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Monitor blood pressure in patients taking oral glucocorticoids

By Nicole MacKee
Strict blood pressure monitor­ing is essential among patients taking oral glucocorticoids, according to researchers who have found that cumulative steroid dose is associated with an increased risk of hypertension.

Their UK record­-linkage cohort study, published in the Canadian Medical Association Journal, examined the association between oral glucocorticoid dose and the development of hypertension in 71,642 patients with one of six chronic inflammatory diseases. The six inflammatory diseases were inflammatory bowel disease, systemic lupus erythematosus, polymyalgia rheumatica, rheumatoid arthritis, giant cell arteritis and vasculitis.

The researchers found that almost 35% of participants (24,896) developed hyper­tension during the median follow up of 6.6 years. The incidence rate of hypertension was 46.7 per 1000 person­ years.

The incidence rate increased in line with higher cumulative doses of glucocorticoid, increasing from 44.4 per 1000 person­-years in periods of non­use to 55.6 per 1000 person­-years with cumulative doses of 3055 mg or more. The average prescribed cumulative dose was 3205 mg prednisolone­ equivalent dose.

Although cumulative dose associations were shown in all six diseases studied, no dose ­response effects were found for daily doses.

‘Given that glucocorticoids are widely prescribed, the associated health burden could be high,’ the researchers concluded.

Associate Professor George Mangos, UNSW Clinical Academic at St George Clinical School, Sydney, said although the association between glucocorticoids and hypertension had been known for several decades, particularly among patients with Cushing syndrome (endogenous glucocorticoid excess), this powerful study provided clarity on the prevalence of hypertension among patients prescribed oral steroids, and highlighted the cumulative dose­-response association.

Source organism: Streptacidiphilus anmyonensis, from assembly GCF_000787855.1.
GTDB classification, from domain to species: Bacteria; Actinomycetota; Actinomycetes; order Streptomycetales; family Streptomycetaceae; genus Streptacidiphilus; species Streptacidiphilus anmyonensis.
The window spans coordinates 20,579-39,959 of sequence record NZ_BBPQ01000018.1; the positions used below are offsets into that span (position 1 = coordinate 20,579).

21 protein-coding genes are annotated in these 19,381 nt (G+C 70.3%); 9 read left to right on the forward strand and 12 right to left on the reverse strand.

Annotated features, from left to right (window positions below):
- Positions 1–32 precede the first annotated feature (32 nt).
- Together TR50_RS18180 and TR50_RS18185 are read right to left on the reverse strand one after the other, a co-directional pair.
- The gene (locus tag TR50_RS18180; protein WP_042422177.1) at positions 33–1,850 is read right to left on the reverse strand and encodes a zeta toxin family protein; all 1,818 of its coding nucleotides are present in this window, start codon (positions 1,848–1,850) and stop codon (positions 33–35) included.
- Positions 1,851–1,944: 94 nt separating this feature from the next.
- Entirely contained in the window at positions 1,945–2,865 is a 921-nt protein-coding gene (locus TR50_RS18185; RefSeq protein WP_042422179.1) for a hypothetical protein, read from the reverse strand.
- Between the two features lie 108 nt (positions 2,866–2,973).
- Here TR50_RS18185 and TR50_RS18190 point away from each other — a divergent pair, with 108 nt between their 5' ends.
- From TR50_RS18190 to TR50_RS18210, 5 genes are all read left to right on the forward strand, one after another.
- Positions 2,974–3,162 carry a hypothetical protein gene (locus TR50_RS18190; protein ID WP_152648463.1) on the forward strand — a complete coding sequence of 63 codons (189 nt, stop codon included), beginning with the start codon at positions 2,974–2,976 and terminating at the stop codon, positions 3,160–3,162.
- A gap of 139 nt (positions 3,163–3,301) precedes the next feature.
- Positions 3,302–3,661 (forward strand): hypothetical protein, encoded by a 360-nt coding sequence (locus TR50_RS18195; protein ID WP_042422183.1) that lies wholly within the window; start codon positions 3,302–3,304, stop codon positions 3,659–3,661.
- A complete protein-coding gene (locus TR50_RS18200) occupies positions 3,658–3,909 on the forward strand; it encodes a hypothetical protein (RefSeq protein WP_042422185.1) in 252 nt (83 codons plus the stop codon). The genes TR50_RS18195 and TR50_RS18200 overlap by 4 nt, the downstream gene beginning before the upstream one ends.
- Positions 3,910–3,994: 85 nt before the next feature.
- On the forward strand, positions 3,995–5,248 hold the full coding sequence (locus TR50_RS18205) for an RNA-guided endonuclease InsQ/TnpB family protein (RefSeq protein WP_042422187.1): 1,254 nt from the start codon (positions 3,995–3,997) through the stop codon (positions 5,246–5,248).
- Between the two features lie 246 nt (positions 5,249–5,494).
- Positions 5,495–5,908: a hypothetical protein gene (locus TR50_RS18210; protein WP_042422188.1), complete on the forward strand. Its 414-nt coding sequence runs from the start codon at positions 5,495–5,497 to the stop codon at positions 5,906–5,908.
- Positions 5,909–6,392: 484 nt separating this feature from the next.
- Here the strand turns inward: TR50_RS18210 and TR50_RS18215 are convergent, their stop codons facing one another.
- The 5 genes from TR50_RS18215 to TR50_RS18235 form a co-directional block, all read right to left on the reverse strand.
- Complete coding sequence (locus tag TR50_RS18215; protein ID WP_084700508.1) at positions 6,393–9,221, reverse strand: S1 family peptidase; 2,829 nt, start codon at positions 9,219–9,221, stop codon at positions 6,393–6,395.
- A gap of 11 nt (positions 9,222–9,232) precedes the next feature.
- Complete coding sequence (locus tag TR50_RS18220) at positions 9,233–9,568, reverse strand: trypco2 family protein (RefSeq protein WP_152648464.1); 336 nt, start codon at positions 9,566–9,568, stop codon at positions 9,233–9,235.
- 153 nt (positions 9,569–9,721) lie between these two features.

‘Anyone who is on a pro­longed course of glucocorti­coids needs to have their blood pressure checked regularly, both during the course of medication and for a year or two afterwards,’ Associate Professor Mangos told Medicine Today.

‘If a patient is on these drugs chronically or takes repeated courses, they need close attention paid not only to their blood pressure but to other vascular risk factors. Steroids can result in increased glucose and cholesterol levels, and they are also associated with weight gain. All the negative consequences of ageing and a sedentary lifestyle happen in an accelerated way with excess glucocorticoid.’

Associate Professor Mangos said research he had conducted with colleagues in 2002 had shown that glucocorticoid activity disrupted the nitric oxide system resulting in elevated blood pressure (J Hypertens 2002; 20: 1035-1043).

‘Steroids can lead to a func­tional nitric oxide deficiency and oxidative stress in the body, which may be the main mechanism,’ he said.
CMAJ 2020; 192: E295-301; doi: 10.1503/cmaj.191012.